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Welcome to the American Century
Even If It Is a Hell on Earth
On February 17, 1941, less than 10 months before the Japanese struck Pearl Harbor and the U.S. found itself in a global war, Henry Luce, in an editorial in Life magazine (which he founded along with Time and Fortune), declared the years to come "the American Century." He then urged this country's leaders to "exert upon the world the full impact of our influence, for such purposes as we see fit."
And he wasn't wrong, was he? Eight decades later, who would deny that we've lived through something like an American century? After all, in 1945, the U.S. emerged triumphant from World War II, a rare nation remarkably unravaged by that war (despite the 400,000 casualties it had suffered). With Great Britain heading for the imperial sub-basement, Washington found itself instantly the military and economic powerhouse on the planet.
As it turned out, however, to "exert upon the world the full impact of our influence," one other thing was necessary and, fortunately, at hand: an enemy. From then on, America's global stature and power would, in fact, be eternally based on facing down enemies. Fortunately, in 1945, there was that other potential, if war-ravaged, powerhouse, the Soviet Union. That future "superpower" had been an ally in World War II, but no longer. It would thereafter be the necessary enemy in a "cold war" that sometimes threatened to turn all too hot. And it would, of course, ensure that what later came to be known as the military-industrial complex (and a nuclear arsenal capable of destroying many planets like this one) would be funded in a way once historically inconceivable in what might still have passed for peacetime.
In 1991, however, after a disastrous war in Afghanistan, the Soviet empire finally collapsed in economic ruin. As it went down, hosannas of triumph rang out in a surprised Washington. Henry Luce, by then dead almost a quarter of a century, would undoubtedly have been thrilled.
The Indispensable Superpower
In the meantime, in those cold-verging-on-hot-war years, the U.S. ruled the roost in what came to be known as "the free world," while its corporations came to economically dominate much of the planet. Though it would be a true global imperial power with hundreds of military bases scattered across every continent but Antarctica, there would prove to be significant limits to that power and I'm not just thinking of the Soviet Union or its communist ally (later opponent), Mao Zedong's China.
At the edges of what was then called "the Third World" whether in Southeast Asia during and after the disastrous Vietnam War or in Iran after 1979 American power often enough came a cropper in memorable ways. Still, in those years, on a planet some 25,000 miles in circumference, Washington certainly had a remarkable reach and, in 1991, when the Soviet Union disappeared, it seemed as if Luce had been a prophet of the first order. After all, the United States as the ultimate imperial power had or so, at least, it appeared at that moment been left without even a major power, no less another superpower, as an enemy on a planet that looked, at least to those in Washington, like it was ours for the taking. And indeed, take it we soon enough would try to do.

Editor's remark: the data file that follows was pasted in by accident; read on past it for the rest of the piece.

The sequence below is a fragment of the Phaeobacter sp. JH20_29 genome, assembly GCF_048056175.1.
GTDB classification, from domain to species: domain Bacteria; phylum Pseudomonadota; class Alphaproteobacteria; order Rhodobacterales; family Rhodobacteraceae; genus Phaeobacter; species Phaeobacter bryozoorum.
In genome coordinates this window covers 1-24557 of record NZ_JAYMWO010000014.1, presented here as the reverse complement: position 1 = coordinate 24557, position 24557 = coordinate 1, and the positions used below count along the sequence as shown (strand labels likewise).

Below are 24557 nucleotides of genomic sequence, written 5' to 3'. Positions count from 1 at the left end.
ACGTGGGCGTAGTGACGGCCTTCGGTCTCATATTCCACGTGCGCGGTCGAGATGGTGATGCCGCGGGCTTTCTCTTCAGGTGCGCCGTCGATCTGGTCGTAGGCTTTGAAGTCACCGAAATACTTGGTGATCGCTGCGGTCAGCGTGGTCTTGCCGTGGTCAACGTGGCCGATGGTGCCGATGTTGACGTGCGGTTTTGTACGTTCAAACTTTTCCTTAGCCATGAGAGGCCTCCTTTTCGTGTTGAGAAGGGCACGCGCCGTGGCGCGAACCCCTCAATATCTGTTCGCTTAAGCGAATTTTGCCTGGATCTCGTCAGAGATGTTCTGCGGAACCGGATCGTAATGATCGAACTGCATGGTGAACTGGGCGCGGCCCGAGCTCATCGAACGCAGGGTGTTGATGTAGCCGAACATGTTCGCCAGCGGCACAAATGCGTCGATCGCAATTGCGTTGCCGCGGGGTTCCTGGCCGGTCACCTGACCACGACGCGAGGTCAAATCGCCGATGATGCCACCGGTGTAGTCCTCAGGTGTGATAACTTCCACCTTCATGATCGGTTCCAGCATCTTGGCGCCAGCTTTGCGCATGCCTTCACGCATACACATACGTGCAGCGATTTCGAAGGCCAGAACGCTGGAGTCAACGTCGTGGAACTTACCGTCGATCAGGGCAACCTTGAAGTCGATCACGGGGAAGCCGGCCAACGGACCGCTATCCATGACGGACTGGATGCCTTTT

No wonder, in those years, American politicians and key officials filled the airwaves with self-congratulation and self-praise for what they liked to think of as the most "exceptional," "indispensable," "greatest" power on the planet and sure to remain so forever and a day.
In another sense, however, problems loomed instantly. Things were so desperate for the military-industrial complex in a country promised a cut in "defense" spending, then known as a "peace dividend," thanks to the triumph over the Soviets, that enemies had to be created out of whole cloth. They were, it turned out, fundamental to the organization of American global power. A world without them was essentially inconceivable or, at least, inconvenient beyond imagining. Hence, the usefulness of Iraqi autocrat Saddam Hussein who would be not-quite-taken-down in the first Gulf War of 1991.
Perhaps the classic example of the desperate need to create enemies, however, would occur early in the next century. Remember the "Axis of Evil" announced (and denounced) by President George W. Bush in his January 2002 State of the Union address? He called out three states Iran, Iraq, and North Korea that then had not the slightest way of injuring the U.S. ("States like these, and their terrorist allies," insisted the president, "constitute an axis of evil, arming to threaten the peace of the world. By seeking weapons of mass destruction, these regimes pose a grave and growing danger. They could provide these arms to terrorists, giving them the means to match their hatred. They could attack our allies or attempt to blackmail the United States. In any of these cases, the price of indifference would be catastrophic.") Of course, this was, in part, based on the claim that Iraq might have just such weapons of mass destruction (it didn't!) and that it would, in turn, be willing to give them to terror groups to attack the U.S. That lie would become part of the basis for the invasion of that country the next year.
Think of all this as the strangest kind of imperial desperation from a superpower that seemed to have it all. And the result, of course, after Osama bin Laden launched his air force and those 19 mostly Saudi hijackers against New York and Washington on September 11, 2001, was the Global War on Terror, which would soon prove a self-imposed, self-created disaster.
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